What a beautiful day – for a spot of positivity.

What a beautiful day for... showing a bit of positivity. This man did!

“What a beautiful day…..”

What a beautiful day for filling your trousers with ice-cream, sticking a cherry on your head and saying, “How’s that for a Knickerbocker Glory?” It was one of the late Ken Dodd’s awful yet hilarious openers. You’d have required a heart of flint not to have been delighted and amused by the toothy comic. He loved (and lived) to make people laugh.

With the passing of this giant of comedy, the world seems a little less bright. It was serendipitous to read, in last Monday’s Times, Matt Ridley (Northumbrian thinker, columnist and working Peer) discussing the need for positivity. He must have written the piece before Doddy’s death was announced: yet the synergy was remarkable. ”My cure for disease X?” was the question in the headline. “A bit of positivity,” the answer.

Ridley had been struck by a headline commenting that The World Health Organisation reckons a deadly epidemic, Disease X, could one day appear, jump from animals to humans, spread virulently across the globe and kill us all.

Nonsense, says Ridley. Evolution is just too smart for any scientists (or natural virus) who might try to be clever in a deadly, mass-murdering kind of way. Then he mused on why fanciful theories are accorded screaming headlines in newspapers.

Bad news sells. Ridley happens to be a supporter of Brexit: but he acknowledges that a significant part of the campaign that narrowly won the referendum in favour of leaving Europe was based on negative stories. Threats of Brussels interference and money-grabbing were contrasted with the sunny uplands of £350 million a week for the Health Service and “getting our country back”. (His own reasons are rather more reasoned and cerebral).

Across the Pond, Donald Trump won the US election by painting a picture of overwhelming gloom. Ridley reckons that, during the first 100 days of Donald Trump’s campaign, 80% of all coverage was negative. Playing on people’s pessimism, Trump described a divided, struggling country and promised to “make America great again”. It went down well in America’s so-called Rust Belt, playing on a prevalent feeling of economic despair and loss of dignity.

It’s worked before. Hitler came to power at a time when Germany was in an economic mess: he identified scapegoats (the Jews in Germany), linked them to a global conspiracy, promised to make Germany great again, and was swept to power – power which, once gained, he made sure he couldn’t lose. It took a global conflict to do that.

We, the public, are suckers for negative stories: and clever manipulators of news can play on the negatives and the fears to win support for their extreme ideologies.

Ridley ended his piece by offering his antidote to Disease X and to the negativity and scare-and-doom-mongering that so easily lead whole nations into wrong directions. It is, he says, a bit of positivity.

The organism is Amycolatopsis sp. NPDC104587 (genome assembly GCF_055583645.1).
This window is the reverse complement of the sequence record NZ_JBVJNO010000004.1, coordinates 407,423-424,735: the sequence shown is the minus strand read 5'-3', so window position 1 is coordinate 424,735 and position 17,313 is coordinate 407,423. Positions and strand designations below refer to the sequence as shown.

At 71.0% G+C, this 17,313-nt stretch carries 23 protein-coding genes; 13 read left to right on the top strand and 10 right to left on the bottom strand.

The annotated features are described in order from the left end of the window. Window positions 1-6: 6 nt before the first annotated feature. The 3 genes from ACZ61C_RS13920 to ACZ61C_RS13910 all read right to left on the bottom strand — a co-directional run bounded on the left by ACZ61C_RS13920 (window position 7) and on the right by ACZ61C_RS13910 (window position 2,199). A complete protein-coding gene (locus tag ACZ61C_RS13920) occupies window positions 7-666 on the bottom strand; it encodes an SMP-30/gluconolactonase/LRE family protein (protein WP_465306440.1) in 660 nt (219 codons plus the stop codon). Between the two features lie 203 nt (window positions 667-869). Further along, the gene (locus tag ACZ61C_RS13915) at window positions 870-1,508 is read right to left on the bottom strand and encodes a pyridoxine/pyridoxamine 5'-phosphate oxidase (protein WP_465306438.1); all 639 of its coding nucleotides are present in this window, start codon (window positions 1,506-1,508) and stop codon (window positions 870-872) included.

Currently the exhortation to “look on the bright side”, or encouragement to see the glass as half-full, rather than half-empty, seems almost as hopeless as the Chancellor Philip Hammond’s attempts to appear “Tigger-like” about the economy this past week.

Yet positivity is the antidote to despair. If Ken Dodd showed us the sheer power of laughter, perhaps a still greater loss to humanity this week was Stephen Hawking, surely the greatest scientist since Einstein, and someone whose name will tend to be uttered in the same breath for decades and centuries to come. His achievements, ground-breaking, unimaginably new ways of thinking about our universe, were all achieved against the background of – no, in spite of – the motor neurone disease which had afflicted him since before he had even completed his doctorate at Cambridge. Yet self-belief, fascination with the universe and the desire to achieve new understandings drove him all his life – so much so that he exceeded his life expectancy (given his illness) by decades.

He too was irrepressibly positive: how else did his A Brief History of Time sell so many millions of copies to popularise deep maths and physics (though I confess I never quite managed to read it)? One thing I liked about Hawking was the way he was prepared to change his opinions: not just change them, but to completely refute previous statements. Most recently he reversed his view of black holes. He had previously declared that no radio-waves could find their way out of a black hole once in it: then he changed his mind, and proved his new hypothesis as conclusively as he had the earlier one. I call that an example of positivity!

Perhaps the only thing that Dodd and Hawking have in common is that they died in the same week. Yet both had that relentlessly positive desire to achieve and to do new things in their fields. And for that I admire both. They really are people from whom we can learn.

So, next time you’re feeling gloomy, reach for a bit of positivity. Just think to yourself, tattifilariously of course: “What a beautiful day, what a beautiful day for…”

You can finish it for yourself.


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